Any processor in the $250 class or higher, be it intel 9th gen or ryzen 3000 will be very good.

Plan on a SSD for everything. You can always add a HDD if you ever need bulk storage.

Consider your monitor carefully. It will be with you for a long time.
Favor tn panels and high refresh rates fir fast action gaming.
Favor larger IPS panels for more visually oriented games.
 
Aug 3, 2019
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Thank you very much sir.
Can you recommend me how to approach the field of pc building the best.
Like a good youtuber, good website guide sth like that, to get to know the basics and to get an idea whats important for my purposes?
Would be nice, as for know i want to gather the knowledge to built a good gaming pc and not everything about the topic computers in general.
 
Feb 26, 2019
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Hi,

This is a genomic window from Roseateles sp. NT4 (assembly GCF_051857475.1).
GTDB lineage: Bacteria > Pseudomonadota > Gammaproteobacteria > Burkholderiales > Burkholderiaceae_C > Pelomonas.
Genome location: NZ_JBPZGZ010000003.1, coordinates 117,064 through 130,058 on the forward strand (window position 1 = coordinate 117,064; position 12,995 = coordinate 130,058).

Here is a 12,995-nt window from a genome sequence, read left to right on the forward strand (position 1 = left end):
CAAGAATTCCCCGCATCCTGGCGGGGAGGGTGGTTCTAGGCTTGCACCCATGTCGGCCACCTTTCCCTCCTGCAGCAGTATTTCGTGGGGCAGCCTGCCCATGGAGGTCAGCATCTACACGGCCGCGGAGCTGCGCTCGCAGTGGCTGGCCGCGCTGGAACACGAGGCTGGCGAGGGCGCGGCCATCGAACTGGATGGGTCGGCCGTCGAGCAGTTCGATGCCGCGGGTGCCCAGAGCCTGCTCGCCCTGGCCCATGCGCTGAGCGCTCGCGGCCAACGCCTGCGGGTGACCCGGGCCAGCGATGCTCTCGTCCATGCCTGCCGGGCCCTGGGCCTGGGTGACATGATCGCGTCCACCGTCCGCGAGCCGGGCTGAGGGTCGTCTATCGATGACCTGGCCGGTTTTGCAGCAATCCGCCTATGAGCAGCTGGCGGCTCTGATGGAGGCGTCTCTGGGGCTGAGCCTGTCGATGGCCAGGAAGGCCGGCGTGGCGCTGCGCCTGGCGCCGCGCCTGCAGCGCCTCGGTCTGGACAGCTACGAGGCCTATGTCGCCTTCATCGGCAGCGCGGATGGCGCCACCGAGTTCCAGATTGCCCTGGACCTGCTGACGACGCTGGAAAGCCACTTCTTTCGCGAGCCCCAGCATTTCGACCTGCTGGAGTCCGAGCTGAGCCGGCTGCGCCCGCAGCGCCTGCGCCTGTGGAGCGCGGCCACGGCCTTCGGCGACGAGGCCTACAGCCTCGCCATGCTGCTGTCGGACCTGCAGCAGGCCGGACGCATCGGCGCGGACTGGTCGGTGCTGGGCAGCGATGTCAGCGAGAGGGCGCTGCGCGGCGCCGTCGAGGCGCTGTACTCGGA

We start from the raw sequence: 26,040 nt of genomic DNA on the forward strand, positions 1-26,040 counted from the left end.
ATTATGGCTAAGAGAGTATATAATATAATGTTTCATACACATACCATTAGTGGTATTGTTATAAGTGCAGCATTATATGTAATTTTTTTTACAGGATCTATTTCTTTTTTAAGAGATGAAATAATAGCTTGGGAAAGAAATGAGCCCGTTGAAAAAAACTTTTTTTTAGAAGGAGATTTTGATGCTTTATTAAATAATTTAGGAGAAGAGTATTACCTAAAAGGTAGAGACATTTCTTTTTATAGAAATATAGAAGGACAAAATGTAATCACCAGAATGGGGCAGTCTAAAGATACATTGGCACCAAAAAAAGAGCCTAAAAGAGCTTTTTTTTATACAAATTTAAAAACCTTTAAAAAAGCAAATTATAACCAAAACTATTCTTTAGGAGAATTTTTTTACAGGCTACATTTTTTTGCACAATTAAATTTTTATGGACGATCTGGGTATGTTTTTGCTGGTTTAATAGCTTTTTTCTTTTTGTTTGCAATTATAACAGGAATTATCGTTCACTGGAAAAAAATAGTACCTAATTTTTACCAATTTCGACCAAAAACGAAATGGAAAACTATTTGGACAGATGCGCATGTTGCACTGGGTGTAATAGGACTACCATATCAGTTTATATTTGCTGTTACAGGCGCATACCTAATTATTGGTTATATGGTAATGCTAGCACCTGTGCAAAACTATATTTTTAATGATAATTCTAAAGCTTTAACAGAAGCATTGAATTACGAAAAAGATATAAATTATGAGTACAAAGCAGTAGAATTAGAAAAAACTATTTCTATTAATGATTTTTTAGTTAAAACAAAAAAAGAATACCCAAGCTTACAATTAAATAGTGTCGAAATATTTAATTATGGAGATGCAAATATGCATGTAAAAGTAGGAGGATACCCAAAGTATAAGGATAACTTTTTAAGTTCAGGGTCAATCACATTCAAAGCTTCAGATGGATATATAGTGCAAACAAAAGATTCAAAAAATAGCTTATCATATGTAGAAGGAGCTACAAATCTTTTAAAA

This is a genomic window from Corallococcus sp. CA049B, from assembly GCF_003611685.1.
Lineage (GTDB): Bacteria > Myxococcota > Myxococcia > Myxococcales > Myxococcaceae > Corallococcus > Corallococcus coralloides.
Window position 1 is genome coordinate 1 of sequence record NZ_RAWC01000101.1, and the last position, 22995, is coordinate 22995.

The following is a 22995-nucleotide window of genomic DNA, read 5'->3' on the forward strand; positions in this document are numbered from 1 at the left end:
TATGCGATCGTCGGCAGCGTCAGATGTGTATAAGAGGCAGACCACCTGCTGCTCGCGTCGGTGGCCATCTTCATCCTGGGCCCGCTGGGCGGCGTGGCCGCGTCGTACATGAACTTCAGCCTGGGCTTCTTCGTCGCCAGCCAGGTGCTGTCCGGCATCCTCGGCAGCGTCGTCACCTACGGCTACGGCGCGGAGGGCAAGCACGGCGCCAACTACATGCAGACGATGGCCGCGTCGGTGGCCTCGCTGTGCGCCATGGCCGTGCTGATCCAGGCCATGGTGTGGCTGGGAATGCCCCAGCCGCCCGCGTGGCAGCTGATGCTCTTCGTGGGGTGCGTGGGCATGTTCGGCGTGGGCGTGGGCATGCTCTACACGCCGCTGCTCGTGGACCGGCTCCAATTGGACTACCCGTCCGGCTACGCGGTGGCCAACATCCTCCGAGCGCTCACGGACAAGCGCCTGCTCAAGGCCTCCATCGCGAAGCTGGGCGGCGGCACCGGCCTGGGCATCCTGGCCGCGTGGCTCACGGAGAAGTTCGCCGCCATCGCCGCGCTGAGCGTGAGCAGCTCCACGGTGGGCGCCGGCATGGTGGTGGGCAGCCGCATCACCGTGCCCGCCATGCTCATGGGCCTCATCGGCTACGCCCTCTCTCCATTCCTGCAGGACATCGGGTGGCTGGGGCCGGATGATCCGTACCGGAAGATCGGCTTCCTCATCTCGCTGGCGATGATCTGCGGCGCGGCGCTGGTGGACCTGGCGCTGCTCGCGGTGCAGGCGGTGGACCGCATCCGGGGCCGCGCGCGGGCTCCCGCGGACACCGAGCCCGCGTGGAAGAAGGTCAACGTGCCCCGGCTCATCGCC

You 100% will get better value off building your own pc. Picking parts and assembling it is quite fun and not that difficult, plus you get more knowledgeable about this stuff. I'd say spend a good couple of days researching on what parts you want and then order them. If you don't wanna bother assembling, many websites that sell parts will do it for you for a really small fee.

Things you want to look out for is components compatibility. You can check it on pcpartpicker.

From my experience, rule of thumb is that you can get a really really good pc at around 1000 euro, so your budget is absolutely no problem.

I personally use userbenchmark.com to compare different components, and I read up on these forums or reddit for details to min/max value. To be honest if you have 1300 budget I would bother much doing that.

Start by going to youtube and checking out "1300 euro pc build" videos in search, and then slowly go from there. I'm sure someone will also post a sample build in your thread later on, so can use that as well.

I have a much cheaper build, I'll post it here and you can just go up in price for individual components:
motherboard: MSI B450M pro vdh (it's a micro-atx sized motherboard, thing you want to make sure of is that the cpu socket is correct. also sometimes older motherboards need BIOS update before using newer cpus, exactly like in my case)